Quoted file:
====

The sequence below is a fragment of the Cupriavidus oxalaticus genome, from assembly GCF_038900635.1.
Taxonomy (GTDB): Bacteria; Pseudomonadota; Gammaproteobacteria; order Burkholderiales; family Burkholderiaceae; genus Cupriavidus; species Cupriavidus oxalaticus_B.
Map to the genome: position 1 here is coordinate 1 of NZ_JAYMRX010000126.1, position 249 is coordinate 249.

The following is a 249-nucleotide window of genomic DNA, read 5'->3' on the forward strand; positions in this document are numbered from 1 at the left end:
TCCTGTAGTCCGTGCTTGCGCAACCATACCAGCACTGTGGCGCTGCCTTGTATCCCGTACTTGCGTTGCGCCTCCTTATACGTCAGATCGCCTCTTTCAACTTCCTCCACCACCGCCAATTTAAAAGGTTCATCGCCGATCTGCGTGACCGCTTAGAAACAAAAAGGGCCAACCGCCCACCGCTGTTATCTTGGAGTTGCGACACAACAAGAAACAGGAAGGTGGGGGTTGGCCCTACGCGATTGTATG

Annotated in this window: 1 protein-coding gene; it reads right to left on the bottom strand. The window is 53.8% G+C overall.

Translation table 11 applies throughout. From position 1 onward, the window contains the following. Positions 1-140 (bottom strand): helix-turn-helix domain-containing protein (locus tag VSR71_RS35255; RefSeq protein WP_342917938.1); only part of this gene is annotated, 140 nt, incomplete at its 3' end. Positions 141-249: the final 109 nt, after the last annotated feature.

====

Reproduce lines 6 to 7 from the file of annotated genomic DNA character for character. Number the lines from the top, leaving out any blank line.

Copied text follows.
Annotated in this window: 1 protein-coding gene; it reads right to left on the bottom strand. The window is 53.8% G+C overall.

Translation table 11 applies throughout. From position 1 onward, the window contains the following. Positions 1-140 (bottom strand): helix-turn-helix domain-containing protein (locus tag VSR71_RS35255; RefSeq protein WP_342917938.1); only part of this gene is annotated, 140 nt, incomplete at its 3' end. Positions 141-249: the final 109 nt, after the last annotated feature.